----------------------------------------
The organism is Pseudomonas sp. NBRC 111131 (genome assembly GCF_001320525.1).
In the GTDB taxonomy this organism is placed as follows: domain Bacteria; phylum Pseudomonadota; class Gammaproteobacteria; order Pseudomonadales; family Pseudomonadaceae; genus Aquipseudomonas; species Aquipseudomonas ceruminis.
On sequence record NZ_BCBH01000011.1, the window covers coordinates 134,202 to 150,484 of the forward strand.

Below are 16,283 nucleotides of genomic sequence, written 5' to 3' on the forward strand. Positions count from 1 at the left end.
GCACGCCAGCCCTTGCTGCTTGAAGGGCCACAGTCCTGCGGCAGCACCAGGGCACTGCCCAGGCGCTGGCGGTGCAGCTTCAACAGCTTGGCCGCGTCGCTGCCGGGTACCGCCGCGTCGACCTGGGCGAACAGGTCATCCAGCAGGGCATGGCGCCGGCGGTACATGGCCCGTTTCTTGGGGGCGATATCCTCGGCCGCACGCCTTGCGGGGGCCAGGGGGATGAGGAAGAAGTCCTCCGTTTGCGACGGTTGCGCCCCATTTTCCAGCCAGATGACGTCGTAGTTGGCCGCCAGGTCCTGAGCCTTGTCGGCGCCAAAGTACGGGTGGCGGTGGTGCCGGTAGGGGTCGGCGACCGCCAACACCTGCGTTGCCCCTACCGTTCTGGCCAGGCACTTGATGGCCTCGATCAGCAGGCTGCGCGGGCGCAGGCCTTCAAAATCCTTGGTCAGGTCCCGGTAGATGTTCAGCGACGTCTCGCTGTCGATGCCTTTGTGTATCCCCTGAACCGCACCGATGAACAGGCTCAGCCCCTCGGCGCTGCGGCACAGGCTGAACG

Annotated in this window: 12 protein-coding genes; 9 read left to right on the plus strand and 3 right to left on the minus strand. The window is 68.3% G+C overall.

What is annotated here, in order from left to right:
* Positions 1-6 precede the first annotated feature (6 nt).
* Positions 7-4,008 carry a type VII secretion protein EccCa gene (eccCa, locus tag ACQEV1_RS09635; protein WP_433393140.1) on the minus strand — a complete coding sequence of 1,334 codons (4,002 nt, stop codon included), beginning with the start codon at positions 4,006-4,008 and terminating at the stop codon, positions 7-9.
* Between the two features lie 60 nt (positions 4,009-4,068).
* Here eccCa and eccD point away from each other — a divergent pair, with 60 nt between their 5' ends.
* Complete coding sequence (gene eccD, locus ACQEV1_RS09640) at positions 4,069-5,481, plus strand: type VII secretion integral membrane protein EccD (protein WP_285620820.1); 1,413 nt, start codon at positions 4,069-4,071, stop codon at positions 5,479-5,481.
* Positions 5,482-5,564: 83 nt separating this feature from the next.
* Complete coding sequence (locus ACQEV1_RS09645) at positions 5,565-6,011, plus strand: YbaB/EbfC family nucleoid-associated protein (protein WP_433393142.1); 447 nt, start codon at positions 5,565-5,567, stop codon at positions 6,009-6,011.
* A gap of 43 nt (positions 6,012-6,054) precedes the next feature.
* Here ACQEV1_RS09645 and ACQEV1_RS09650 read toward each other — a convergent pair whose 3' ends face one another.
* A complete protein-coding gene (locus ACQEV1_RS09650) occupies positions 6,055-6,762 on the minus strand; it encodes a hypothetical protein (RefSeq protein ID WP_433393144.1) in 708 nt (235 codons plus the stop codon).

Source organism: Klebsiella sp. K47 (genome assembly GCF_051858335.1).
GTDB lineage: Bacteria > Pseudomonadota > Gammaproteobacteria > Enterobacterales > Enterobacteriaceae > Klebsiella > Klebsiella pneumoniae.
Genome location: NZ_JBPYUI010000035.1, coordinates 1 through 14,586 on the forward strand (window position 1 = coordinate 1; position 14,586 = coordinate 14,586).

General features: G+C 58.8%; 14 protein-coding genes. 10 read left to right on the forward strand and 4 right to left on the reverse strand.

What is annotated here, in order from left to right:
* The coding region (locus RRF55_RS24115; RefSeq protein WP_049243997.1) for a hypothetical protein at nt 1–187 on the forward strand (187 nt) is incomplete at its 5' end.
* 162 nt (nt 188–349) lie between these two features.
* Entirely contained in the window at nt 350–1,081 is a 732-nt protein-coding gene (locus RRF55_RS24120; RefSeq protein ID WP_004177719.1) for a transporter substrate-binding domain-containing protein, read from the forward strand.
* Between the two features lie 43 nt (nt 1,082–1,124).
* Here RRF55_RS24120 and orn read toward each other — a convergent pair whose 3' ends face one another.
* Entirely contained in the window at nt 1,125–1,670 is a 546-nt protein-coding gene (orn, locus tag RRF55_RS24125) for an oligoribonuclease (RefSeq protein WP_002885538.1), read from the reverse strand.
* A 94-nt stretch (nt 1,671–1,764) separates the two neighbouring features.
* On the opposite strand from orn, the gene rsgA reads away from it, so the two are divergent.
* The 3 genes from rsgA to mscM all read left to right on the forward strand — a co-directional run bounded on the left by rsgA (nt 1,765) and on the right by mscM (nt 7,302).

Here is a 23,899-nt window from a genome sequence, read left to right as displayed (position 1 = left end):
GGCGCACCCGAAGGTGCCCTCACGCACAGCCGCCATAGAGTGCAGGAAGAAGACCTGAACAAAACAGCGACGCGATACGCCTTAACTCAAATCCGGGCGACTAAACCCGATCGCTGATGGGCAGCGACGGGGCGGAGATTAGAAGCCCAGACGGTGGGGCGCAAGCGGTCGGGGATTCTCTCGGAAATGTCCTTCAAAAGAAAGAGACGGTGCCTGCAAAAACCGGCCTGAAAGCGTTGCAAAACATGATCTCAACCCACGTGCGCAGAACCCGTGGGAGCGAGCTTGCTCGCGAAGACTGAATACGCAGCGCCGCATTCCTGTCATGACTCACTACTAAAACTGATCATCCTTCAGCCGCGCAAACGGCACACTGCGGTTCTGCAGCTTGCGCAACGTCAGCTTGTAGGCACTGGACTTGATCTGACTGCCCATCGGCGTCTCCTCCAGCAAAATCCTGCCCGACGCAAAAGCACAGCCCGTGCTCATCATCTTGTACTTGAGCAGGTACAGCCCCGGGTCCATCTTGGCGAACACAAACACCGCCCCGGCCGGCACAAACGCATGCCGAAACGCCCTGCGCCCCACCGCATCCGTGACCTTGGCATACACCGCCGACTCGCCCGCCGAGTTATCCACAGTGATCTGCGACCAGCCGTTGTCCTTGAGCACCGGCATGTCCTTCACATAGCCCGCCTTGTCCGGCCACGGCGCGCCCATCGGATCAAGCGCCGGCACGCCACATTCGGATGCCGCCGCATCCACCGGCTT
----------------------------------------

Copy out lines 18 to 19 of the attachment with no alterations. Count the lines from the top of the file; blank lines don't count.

Source organism: Klebsiella sp. K47 (genome assembly GCF_051858335.1).
GTDB lineage: Bacteria > Pseudomonadota > Gammaproteobacteria > Enterobacterales > Enterobacteriaceae > Klebsiella > Klebsiella pneumoniae.